More than 600 victims in alleged immigration fraud scheme run by Toronto woman

Toronto police says Imelda "Mel" Fronda Saluma's victims have allegedly been defrauded out of over $2.3 million

TORONTO – More than 600 people around the world fell victim to an alleged immigration fraud scheme run by a Toronto woman, who now faces 73 charges in an expanding investigation.

Toronto police announced fresh charges against Imelda “Mel” Fronda Saluma on Tuesday, saying her victims have allegedly been defrauded out of over $2.3 million.

“She did pray on people’s hopes to get them over here, because everybody wants to get to a better place,” said Det.-Const. Erwin Mendoza who has been working on the investigation since last fall.

The probe into Saluma’s activities began in October, after police were contacted with allegations that a large number of people had been defrauded by a Toronto-based recruiting agency dealing primarily with immigrant workers.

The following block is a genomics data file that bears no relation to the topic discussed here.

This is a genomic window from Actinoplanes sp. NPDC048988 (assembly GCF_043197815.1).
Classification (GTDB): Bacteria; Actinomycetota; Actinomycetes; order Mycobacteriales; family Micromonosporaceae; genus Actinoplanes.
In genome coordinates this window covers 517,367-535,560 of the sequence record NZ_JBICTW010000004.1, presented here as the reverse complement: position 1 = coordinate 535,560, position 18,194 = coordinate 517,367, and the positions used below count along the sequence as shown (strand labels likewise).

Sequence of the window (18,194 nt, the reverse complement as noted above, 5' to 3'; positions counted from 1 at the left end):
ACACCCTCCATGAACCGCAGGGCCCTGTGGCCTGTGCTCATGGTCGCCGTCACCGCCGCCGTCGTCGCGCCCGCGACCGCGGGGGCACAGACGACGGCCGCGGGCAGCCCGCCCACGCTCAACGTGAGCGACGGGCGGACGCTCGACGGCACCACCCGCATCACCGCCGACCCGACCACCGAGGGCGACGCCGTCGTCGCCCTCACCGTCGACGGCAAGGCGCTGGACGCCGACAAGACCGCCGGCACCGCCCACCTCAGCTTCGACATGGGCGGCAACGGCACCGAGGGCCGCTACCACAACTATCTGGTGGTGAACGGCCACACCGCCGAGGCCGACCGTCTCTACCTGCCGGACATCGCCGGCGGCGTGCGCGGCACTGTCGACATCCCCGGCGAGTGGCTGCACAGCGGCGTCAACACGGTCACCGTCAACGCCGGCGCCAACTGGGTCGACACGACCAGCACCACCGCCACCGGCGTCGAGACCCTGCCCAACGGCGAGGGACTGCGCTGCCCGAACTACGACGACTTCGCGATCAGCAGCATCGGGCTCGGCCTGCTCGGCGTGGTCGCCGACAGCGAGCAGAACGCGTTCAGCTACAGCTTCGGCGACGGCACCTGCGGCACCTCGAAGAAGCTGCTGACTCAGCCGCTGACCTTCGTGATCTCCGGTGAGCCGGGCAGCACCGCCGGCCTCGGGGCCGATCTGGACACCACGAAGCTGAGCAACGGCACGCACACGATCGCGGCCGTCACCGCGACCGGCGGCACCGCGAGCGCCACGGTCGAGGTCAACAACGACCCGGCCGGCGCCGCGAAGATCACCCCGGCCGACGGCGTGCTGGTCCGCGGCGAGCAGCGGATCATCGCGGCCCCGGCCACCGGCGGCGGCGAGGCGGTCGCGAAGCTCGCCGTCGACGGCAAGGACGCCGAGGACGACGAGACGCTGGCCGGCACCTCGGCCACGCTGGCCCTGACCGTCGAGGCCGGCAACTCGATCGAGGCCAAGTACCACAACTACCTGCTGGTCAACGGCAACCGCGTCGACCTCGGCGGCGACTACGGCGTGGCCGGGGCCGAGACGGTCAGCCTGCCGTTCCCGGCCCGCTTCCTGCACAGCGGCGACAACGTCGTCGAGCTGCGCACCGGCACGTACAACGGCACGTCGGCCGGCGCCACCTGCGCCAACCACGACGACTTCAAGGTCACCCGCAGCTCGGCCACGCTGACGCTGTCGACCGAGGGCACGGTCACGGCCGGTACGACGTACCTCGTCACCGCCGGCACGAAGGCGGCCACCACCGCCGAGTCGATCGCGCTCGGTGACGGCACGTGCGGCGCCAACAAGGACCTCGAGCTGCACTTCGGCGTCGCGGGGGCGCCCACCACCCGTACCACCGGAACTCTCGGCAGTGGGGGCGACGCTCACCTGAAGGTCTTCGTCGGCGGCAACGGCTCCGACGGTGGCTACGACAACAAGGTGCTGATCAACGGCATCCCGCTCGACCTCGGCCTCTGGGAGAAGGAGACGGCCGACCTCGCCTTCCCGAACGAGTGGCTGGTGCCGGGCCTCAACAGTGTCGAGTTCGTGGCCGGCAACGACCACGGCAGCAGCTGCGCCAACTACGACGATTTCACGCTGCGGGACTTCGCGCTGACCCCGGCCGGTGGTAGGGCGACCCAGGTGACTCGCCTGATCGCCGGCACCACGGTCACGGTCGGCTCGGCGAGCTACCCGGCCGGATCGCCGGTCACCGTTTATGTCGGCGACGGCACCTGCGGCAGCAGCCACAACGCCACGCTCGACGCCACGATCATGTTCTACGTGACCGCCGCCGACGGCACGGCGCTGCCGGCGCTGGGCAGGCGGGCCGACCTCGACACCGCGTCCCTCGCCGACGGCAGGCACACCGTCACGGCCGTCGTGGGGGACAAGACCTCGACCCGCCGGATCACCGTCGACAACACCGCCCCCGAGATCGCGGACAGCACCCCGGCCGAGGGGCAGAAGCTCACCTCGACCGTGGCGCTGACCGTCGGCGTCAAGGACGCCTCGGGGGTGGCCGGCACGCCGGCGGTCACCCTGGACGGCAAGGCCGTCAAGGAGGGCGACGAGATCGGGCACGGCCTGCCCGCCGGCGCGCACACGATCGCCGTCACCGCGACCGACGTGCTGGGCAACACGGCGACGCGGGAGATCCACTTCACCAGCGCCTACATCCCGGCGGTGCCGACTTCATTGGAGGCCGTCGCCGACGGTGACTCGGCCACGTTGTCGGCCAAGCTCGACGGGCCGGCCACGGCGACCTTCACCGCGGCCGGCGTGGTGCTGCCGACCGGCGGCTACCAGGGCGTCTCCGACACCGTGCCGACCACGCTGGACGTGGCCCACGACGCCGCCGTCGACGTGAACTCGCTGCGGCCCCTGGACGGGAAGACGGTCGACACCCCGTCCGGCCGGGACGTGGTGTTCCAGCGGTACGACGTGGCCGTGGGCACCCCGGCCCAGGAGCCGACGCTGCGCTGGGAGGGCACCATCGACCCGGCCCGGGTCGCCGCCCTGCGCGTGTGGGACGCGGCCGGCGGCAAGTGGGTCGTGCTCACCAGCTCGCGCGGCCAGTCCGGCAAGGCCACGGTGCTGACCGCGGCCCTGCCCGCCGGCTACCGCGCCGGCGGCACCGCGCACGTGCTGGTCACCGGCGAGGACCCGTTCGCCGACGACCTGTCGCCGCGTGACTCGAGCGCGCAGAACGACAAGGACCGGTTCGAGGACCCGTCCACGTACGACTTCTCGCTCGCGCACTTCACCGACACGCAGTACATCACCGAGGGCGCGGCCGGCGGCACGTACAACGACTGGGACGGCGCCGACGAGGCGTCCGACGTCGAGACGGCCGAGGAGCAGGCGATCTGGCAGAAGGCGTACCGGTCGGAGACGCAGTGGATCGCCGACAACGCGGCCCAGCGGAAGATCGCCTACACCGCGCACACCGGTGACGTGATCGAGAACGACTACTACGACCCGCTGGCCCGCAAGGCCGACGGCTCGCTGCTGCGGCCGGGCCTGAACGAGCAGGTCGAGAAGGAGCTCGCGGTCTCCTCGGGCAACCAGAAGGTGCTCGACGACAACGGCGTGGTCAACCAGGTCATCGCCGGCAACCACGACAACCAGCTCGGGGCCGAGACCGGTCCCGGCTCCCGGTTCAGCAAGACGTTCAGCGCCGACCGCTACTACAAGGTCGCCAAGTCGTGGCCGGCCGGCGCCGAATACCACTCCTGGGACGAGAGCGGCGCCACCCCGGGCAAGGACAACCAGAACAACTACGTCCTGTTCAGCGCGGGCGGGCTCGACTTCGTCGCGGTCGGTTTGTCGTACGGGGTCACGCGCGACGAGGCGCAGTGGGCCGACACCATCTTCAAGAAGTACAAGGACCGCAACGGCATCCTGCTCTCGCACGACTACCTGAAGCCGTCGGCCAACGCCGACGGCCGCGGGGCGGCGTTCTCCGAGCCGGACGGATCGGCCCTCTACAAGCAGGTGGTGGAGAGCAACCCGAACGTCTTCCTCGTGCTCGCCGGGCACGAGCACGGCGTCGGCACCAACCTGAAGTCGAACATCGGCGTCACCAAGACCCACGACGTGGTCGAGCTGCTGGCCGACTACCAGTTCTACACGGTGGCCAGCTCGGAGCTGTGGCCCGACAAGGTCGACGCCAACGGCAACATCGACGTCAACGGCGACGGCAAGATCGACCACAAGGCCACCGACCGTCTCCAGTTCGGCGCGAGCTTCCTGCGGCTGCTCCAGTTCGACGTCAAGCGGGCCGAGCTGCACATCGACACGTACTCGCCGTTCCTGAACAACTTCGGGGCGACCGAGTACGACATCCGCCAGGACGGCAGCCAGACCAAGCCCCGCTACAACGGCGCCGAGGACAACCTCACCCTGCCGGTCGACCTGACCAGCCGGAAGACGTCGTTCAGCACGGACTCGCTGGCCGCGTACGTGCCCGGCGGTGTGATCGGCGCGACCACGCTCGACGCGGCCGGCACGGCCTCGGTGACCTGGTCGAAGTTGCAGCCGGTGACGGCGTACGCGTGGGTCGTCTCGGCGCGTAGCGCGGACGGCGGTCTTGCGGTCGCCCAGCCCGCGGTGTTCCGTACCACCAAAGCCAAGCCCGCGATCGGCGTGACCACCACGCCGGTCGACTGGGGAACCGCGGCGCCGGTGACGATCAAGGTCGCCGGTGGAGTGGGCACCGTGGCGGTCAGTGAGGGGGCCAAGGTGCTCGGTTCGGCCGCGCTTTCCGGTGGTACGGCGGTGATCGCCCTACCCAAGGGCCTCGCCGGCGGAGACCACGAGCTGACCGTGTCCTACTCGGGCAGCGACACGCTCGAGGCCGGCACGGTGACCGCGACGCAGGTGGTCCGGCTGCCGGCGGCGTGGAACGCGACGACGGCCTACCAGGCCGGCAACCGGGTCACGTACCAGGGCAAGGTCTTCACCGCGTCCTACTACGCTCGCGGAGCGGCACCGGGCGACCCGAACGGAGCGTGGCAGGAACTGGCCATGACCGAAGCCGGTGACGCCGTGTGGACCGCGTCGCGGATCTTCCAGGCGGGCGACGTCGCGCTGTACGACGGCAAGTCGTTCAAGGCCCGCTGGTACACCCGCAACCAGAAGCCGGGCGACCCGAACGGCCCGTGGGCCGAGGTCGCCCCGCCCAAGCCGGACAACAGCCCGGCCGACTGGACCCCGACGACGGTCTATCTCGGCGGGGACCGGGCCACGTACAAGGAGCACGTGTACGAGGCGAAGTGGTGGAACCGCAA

It was alleged that individuals, their family members and friends from other countries were recruited for jobs in Canada by the agency, identified as GoWest Jobs International.

Payment was allegedly requested so that positive documents, references and employment contracts could be provided to applicants, but police said those documents were fake.

An application would then allegedly be submitted to government agencies in the foreign countries on the victims behalf.

The applicants would then be denied entry to Canada due to the fraudulent documents submitted on their behalf and the applicant would be banned from re-applying for two years, police said.

Saluma’s alleged victims were based in Canada and six other countries, including the Philippines, Taiwan and Hong Kong.

Most of the victims were of Filipino descent.

“It’s pretty tough for all of the foreign applicants to come up with the applicant fees that this company was looking,” said Mendoza, adding that Saluma’s agency allegedly asked for between $1,500 to $5,000 from its victims.

Saluma, 46, is currently in custody as her case works its way through the legal system.

Police believe there may be other victims.

Anyone who thinks they may be a victim or know a victim is being asked to contact authorities.